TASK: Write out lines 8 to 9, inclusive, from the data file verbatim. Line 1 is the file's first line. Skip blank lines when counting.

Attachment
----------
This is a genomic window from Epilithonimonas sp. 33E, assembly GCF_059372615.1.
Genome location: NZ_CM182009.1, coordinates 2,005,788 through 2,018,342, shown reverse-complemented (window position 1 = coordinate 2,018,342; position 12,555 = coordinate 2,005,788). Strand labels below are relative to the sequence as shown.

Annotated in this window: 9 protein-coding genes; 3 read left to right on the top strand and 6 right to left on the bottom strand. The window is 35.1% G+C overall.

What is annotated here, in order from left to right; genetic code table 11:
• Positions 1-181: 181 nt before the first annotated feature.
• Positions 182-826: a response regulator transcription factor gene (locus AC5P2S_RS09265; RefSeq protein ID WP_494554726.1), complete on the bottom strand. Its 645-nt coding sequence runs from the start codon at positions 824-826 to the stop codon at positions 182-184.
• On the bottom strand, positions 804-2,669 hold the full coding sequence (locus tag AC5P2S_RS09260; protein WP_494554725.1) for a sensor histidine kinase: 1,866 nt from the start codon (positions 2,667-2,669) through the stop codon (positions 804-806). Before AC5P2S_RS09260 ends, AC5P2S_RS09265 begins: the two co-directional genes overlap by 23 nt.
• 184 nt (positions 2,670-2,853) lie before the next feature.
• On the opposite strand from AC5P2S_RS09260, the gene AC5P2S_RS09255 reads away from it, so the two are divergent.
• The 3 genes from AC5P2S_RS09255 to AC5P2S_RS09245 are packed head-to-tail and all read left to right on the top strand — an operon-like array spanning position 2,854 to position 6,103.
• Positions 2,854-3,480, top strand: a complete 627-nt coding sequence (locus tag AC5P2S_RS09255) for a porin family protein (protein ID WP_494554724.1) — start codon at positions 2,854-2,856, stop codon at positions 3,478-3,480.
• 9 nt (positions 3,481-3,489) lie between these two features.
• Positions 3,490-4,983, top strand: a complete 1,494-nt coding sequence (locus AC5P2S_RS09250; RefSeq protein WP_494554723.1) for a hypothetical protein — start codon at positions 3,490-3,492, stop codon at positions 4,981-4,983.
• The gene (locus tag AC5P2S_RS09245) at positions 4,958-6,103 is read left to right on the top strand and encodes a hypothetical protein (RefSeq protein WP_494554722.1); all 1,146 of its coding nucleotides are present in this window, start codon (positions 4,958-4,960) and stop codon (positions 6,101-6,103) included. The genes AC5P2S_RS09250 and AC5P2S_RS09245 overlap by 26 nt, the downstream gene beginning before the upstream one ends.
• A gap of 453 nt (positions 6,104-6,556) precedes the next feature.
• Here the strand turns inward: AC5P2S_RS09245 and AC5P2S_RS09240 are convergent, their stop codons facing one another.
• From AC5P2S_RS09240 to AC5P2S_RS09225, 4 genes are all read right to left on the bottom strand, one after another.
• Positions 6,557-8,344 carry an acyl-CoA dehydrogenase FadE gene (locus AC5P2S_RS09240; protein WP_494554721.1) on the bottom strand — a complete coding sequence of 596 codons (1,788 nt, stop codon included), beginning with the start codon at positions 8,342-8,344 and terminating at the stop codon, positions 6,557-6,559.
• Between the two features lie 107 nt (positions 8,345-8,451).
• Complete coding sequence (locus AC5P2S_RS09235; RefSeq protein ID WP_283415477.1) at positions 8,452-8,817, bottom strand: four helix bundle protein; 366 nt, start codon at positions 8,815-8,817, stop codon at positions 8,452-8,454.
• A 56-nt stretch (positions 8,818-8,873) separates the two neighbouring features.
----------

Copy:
• 184 nt (positions 2,670-2,853) lie before the next feature.
• On the opposite strand from AC5P2S_RS09260, the gene AC5P2S_RS09255 reads away from it, so the two are divergent.